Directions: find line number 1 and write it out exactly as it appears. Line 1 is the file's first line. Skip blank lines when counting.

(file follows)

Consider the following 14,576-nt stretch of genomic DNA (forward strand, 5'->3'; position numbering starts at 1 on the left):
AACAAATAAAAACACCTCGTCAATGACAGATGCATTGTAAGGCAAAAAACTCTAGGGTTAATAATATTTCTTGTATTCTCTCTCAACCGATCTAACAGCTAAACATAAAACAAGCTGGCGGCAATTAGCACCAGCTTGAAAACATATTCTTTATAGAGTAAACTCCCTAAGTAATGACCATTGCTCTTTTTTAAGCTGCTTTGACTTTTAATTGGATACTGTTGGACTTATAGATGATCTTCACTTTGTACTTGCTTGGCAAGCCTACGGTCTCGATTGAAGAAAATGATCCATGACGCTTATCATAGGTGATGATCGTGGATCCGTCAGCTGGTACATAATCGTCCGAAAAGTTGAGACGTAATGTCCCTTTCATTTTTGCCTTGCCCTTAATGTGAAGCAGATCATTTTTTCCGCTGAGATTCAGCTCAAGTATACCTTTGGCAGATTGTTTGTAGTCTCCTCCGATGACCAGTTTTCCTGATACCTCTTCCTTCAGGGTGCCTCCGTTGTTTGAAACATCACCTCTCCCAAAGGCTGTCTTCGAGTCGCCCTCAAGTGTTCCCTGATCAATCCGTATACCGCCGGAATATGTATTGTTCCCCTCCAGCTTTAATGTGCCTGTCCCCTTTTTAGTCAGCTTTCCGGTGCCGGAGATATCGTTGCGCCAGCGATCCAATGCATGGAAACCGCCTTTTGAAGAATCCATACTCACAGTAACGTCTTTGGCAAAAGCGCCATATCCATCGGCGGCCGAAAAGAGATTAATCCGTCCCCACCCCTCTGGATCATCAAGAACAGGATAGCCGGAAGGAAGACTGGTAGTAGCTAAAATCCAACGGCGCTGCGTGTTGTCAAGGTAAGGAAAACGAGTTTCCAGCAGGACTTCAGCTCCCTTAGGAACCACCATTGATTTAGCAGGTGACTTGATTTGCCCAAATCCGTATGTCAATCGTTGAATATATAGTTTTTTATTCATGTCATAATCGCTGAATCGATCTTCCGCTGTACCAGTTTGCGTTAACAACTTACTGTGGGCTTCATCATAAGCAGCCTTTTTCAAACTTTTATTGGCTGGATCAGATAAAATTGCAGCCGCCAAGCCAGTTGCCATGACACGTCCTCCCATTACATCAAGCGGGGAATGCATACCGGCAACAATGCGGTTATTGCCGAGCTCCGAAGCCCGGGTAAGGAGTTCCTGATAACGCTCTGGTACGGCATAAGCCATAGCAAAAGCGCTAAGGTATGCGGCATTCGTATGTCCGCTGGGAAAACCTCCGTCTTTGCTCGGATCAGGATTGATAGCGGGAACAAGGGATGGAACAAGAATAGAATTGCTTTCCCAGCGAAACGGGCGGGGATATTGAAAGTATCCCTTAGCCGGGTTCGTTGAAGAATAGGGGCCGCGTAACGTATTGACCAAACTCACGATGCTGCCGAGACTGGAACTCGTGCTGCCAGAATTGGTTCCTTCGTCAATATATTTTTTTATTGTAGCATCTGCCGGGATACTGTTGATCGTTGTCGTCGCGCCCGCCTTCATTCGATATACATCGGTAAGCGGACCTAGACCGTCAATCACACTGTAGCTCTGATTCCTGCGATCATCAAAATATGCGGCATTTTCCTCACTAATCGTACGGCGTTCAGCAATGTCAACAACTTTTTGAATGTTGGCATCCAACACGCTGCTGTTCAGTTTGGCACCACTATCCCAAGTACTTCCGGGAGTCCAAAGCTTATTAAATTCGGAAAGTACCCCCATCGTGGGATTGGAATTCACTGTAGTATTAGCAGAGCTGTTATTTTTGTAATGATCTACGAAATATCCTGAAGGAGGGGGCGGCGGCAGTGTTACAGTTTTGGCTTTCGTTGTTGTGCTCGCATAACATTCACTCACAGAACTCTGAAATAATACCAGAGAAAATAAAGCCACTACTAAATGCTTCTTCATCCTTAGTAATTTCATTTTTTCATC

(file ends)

Consider the following 14,576-nt stretch of genomic DNA (forward strand, 5'->3'; position numbering starts at 1 on the left):